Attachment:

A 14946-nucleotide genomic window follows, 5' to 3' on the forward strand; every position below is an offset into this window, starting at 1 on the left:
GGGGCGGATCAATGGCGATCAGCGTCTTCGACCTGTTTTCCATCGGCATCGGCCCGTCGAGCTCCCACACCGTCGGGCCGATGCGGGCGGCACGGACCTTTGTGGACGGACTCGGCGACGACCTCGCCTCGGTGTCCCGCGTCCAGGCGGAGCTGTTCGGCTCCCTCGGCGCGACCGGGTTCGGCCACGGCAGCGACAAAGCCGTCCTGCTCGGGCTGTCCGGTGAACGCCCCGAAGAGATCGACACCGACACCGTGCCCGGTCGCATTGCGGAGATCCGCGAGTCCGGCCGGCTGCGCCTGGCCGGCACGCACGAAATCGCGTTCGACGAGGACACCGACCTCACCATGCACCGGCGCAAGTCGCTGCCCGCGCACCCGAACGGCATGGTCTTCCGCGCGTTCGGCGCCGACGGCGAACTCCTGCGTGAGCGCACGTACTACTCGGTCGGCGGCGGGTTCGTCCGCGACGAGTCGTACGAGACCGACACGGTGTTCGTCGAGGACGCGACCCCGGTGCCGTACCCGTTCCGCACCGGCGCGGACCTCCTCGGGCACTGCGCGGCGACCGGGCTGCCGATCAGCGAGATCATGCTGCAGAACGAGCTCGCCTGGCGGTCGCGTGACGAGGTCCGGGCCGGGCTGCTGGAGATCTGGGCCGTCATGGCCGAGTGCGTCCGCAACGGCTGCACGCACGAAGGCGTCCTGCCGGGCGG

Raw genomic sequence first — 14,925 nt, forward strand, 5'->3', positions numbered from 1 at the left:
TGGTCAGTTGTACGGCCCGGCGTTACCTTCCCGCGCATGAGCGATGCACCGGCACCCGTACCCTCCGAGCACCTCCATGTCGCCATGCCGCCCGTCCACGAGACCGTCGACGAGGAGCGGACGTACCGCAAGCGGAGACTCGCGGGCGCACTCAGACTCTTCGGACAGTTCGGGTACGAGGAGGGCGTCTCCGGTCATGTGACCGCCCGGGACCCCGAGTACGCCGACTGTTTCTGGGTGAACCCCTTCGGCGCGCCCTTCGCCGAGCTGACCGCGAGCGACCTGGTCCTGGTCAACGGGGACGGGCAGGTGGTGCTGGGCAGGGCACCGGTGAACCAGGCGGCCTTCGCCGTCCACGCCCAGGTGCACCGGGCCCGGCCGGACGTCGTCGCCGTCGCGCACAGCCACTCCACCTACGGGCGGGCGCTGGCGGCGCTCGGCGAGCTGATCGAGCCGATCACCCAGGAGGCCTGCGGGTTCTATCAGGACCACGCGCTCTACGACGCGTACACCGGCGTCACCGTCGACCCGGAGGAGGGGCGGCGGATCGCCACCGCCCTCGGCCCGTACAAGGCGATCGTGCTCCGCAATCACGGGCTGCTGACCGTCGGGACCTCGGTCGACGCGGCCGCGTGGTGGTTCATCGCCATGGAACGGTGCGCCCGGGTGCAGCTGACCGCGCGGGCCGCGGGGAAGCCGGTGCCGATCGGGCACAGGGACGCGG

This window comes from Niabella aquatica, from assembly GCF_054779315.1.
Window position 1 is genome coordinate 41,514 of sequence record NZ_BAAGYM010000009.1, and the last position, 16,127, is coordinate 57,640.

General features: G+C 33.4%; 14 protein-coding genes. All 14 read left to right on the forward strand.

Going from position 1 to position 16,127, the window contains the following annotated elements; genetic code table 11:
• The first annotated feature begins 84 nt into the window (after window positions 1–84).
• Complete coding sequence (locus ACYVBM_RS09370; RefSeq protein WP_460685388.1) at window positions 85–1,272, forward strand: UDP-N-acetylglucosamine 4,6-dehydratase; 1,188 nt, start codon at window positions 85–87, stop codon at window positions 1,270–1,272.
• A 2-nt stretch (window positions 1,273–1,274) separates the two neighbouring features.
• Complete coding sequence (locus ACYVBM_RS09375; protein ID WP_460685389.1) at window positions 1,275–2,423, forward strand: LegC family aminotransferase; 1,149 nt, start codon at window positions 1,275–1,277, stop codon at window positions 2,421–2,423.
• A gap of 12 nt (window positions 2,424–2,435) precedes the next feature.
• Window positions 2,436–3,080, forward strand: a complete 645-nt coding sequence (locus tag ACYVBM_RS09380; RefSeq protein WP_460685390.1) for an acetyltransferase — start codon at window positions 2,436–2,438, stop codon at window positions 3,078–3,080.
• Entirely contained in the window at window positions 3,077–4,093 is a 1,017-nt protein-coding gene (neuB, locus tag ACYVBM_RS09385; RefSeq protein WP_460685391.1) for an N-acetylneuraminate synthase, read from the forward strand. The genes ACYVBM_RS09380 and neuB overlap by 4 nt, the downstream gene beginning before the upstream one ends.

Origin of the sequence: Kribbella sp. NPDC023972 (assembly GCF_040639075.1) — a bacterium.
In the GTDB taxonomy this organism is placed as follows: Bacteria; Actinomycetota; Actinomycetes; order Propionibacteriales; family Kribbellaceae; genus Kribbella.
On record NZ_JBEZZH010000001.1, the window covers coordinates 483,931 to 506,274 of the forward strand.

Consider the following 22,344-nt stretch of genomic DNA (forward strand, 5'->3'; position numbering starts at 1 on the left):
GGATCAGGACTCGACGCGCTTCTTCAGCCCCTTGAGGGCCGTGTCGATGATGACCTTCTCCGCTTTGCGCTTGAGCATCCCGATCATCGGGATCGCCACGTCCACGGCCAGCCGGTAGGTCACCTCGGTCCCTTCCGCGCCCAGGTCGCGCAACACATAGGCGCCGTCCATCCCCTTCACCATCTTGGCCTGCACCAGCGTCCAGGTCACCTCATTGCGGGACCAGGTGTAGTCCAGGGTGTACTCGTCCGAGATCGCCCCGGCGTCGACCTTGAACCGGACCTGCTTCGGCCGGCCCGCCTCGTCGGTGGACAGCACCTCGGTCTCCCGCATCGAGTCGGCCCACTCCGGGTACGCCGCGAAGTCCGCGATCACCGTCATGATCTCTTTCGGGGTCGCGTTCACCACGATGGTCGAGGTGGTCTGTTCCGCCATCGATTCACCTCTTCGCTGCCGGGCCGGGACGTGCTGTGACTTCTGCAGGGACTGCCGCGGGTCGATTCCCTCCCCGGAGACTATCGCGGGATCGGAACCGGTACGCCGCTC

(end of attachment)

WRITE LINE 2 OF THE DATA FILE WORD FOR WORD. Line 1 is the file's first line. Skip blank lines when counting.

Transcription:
GGGGCGGATCAATGGCGATCAGCGTCTTCGACCTGTTTTCCATCGGCATCGGCCCGTCGAGCTCCCACACCGTCGGGCCGATGCGGGCGGCACGGACCTTTGTGGACGGACTCGGCGACGACCTCGCCTCGGTGTCCCGCGTCCAGGCGGAGCTGTTCGGCTCCCTCGGCGCGACCGGGTTCGGCCACGGCAGCGACAAAGCCGTCCTGCTCGGGCTGTCCGGTGAACGCCCCGAAGAGATCGACACCGACACCGTGCCCGGTCGCATTGCGGAGATCCGCGAGTCCGGCCGGCTGCGCCTGGCCGGCACGCACGAAATCGCGTTCGACGAGGACACCGACCTCACCATGCACCGGCGCAAGTCGCTGCCCGCGCACCCGAACGGCATGGTCTTCCGCGCGTTCGGCGCCGACGGCGAACTCCTGCGTGAGCGCACGTACTACTCGGTCGGCGGCGGGTTCGTCCGCGACGAGTCGTACGAGACCGACACGGTGTTCGTCGAGGACGCGACCCCGGTGCCGTACCCGTTCCGCACCGGCGCGGACCTCCTCGGGCACTGCGCGGCGACCGGGCTGCCGATCAGCGAGATCATGCTGCAGAACGAGCTCGCCTGGCGGTCGCGTGACGAGGTCCGGGCCGGGCTGCTGGAGATCTGGGCCGTCATGGCCGAGTGCGTCCGCAACGGCTGCACGCACGAAGGCGTCCTGCCGGGCGG